Half Empty, Half Full: Raksha Patel and Niema Khan
…Unfortunately, the art establishment has not yet acknowledged (let alone celebrated) the new generation of younger Asian women artists who have graduated from England’s art schools over the past few years. Niema Khan and Raksha Patel are two such artists. Born and brought up in this country, they typify the independent-minded Asian woman who, quite simply, refuses to be stereotyped. Whilst avoiding didactic readings, their art is unnervingly focussed. They explore their concerns with a refreshing sense of clarity and immediacy. Theirs is the visual equivalent of “grammar like a hammer.”
Those who are expecting pretty pictures or polite renderings of ephemeral themes will definitely need to look elsewhere. These artists leave us in n o doubt that for them, art is little or nothing if it deliberately avoids making central references to their multiple and simultaneous identities as women, as ‘Asian’ women, as ‘British’ women and so on…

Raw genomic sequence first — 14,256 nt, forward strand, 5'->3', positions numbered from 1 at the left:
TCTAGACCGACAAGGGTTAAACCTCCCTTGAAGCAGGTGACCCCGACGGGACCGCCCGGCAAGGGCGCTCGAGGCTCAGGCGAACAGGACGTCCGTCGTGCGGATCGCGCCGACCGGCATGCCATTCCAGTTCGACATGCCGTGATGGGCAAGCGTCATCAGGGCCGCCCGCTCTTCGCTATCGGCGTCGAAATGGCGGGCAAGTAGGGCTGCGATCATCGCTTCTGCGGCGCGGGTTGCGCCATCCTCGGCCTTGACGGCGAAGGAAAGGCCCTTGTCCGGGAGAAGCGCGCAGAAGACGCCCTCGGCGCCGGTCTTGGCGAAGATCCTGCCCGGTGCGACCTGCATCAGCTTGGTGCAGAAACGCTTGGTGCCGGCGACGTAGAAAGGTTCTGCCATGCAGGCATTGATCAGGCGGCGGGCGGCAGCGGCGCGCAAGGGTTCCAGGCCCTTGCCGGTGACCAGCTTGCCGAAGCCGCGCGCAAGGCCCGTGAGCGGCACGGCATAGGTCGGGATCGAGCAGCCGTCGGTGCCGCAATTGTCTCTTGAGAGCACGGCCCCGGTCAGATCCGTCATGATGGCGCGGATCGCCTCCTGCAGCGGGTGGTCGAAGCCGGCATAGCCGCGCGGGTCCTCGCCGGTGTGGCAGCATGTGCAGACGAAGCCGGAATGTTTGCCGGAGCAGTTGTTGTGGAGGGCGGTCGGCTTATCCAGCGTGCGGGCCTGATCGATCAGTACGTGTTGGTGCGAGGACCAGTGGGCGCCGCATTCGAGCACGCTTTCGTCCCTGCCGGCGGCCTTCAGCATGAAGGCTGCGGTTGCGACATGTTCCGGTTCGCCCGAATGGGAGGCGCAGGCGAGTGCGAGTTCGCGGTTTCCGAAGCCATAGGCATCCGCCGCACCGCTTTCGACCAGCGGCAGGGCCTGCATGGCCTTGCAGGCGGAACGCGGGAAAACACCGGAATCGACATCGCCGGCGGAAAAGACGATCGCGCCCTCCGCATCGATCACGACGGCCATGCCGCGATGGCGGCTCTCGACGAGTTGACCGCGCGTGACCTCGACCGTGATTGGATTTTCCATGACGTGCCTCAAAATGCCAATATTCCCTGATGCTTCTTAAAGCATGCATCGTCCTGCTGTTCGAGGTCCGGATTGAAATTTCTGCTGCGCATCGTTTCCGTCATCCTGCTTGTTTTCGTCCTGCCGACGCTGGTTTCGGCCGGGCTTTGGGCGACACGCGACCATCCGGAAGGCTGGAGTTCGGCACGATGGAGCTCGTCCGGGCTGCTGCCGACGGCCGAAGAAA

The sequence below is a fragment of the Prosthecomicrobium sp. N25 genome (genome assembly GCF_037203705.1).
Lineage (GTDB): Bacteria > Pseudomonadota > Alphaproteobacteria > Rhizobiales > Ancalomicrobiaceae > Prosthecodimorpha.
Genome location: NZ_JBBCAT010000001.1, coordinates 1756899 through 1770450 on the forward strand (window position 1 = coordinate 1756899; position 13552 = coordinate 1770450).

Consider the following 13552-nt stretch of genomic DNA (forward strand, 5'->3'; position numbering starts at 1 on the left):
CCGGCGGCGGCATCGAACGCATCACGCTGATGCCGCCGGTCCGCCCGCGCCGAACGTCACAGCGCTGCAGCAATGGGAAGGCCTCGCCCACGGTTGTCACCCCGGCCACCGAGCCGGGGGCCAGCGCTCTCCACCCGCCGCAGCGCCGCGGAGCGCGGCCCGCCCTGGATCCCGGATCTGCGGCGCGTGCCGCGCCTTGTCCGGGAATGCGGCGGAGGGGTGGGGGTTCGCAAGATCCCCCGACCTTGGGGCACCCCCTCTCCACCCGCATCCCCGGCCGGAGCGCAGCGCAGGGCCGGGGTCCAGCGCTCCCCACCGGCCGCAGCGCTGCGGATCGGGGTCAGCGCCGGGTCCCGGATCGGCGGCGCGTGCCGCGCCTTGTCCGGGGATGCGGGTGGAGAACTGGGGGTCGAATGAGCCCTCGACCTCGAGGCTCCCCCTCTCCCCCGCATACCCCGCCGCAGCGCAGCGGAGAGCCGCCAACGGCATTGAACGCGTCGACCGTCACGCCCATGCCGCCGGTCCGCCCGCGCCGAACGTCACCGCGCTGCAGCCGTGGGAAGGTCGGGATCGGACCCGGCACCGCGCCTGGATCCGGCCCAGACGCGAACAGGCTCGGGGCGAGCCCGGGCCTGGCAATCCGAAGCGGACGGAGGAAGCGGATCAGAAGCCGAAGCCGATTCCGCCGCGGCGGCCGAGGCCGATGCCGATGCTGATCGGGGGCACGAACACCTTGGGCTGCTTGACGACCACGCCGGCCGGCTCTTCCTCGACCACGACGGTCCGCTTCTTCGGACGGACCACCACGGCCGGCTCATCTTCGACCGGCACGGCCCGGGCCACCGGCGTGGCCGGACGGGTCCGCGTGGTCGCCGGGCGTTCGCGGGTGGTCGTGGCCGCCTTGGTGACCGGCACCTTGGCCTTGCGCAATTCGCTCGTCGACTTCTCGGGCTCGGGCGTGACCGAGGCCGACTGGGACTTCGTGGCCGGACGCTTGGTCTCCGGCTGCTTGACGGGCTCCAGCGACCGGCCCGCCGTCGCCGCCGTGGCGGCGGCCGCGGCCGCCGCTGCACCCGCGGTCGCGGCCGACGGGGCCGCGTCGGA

For me, one of the most fascinating aspects of the work of Niema Khan and Raksha Patel is the way in which it refuses to excuse unacceptable patterns of thought and behaviour from within circles of Asian males. In other words, Niema Khan and Raksha Patel remind Asian men that they too have important work to do in fighting against the stereotypes that continue to torment Asian women, both here and in countries such as India and Pakistan.
The above extracts are from a brochure introduction by Eddie Chambers, for “Half Empty, Half Full” exhibition by Raksha Patel and Niema Khan, 198 Gallery, London. 3 April – 4 May 1996